March 7, 2017

Abstract Labour: A Critique by Jean-Marie Vincent

By Jean-Marie Vincent

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But this approach, which presents itself as a return to the past, the recognition of past errors, and the retrieval of the solid ground of human rights, is singularly insensitive to the recurrent crisis of individuality. l One could, of course, stress the positive aspect of this demobilisation or progressive disappearance of performance-orientated people who are at permanent war with themselves and others. But it must be understood that the individual freed from grand abstractions is most often guided by what Peter Sloterdijk calls cynical reason2, that is, an acute consciousness of one's own interests and an instrumentalist conception of social relations.

It tends to ignore the complex correlations which locate and define the mobile relations of subjectivity and objectivity; it also neglects the historically conditioned character of individuation as it has taken form since the outset of bourgeois society. It should therefore not astound us that this analysis tends to apprehend the crisis of individuality according to a one-sided view of decadence which disconnects the problematical individual of today from the multi-dimensional crisis of social relations.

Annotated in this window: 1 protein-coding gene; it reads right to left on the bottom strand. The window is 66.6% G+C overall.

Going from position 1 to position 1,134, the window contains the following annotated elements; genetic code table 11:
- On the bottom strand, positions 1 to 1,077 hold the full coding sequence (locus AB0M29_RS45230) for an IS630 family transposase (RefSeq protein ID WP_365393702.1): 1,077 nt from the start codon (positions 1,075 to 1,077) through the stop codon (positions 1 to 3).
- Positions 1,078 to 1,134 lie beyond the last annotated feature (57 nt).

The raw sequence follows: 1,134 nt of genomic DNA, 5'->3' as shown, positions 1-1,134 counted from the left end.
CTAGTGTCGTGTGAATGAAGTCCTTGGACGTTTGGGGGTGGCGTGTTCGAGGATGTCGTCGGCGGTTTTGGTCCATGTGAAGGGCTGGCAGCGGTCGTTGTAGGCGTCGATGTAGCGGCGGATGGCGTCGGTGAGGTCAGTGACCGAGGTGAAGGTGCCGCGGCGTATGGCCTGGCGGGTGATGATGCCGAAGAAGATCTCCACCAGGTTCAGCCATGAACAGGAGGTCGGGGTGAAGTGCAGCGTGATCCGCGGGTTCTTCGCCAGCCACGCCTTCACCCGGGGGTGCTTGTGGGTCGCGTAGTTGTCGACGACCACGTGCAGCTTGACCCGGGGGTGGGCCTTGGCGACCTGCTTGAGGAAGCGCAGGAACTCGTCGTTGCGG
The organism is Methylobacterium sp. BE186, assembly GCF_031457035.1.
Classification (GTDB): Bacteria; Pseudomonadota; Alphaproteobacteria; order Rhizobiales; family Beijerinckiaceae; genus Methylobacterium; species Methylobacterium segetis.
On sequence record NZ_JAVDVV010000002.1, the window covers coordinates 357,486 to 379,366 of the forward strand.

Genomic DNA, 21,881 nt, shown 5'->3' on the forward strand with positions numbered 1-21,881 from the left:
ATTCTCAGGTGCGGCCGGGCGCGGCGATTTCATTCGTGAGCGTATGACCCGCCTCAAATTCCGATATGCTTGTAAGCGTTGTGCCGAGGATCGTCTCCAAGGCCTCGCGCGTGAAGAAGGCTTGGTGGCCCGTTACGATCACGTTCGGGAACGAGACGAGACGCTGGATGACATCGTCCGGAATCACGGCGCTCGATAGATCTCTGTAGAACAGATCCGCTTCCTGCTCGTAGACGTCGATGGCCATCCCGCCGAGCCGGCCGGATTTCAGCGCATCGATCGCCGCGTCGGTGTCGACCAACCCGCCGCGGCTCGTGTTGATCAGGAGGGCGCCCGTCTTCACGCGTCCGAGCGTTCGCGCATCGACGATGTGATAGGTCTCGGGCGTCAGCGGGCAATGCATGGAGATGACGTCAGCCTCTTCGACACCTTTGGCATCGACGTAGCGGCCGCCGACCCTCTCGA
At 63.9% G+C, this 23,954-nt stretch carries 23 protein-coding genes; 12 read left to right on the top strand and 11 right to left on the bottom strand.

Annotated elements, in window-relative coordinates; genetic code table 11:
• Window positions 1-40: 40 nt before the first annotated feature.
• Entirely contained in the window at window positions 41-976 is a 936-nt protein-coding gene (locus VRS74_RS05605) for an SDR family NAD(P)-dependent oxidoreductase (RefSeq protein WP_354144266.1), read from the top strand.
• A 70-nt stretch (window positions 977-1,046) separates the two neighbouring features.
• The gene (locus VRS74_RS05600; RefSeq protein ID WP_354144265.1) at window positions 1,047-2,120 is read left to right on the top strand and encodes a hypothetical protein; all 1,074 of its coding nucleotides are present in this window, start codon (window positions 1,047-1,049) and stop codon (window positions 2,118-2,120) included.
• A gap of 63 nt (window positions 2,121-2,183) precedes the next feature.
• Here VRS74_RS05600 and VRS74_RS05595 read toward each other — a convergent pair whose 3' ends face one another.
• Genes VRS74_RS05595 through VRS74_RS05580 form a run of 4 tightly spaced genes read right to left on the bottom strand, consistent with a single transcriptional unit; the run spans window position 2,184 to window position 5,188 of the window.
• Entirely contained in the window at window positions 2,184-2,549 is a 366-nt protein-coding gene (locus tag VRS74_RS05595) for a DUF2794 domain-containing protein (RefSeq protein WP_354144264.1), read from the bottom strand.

Fraternity and participation are not seen as effects to be sought in certain social relations, but as values which individuals must put into practice (one aim, among others, being to change their social relations). For him, individuals are strongly constituted and structured totalities who suffer essentially from the gap separating their internal make-up from their works, their subjectivity from their objectivity (especially the derived objectivity created out of human practice). The problems of society are in this sense problems of action, that is, problems of the social consequences of mingled individual praxis-initiatives, or again 'non-meaning' which may arise from the pursuit of subjective meanings.

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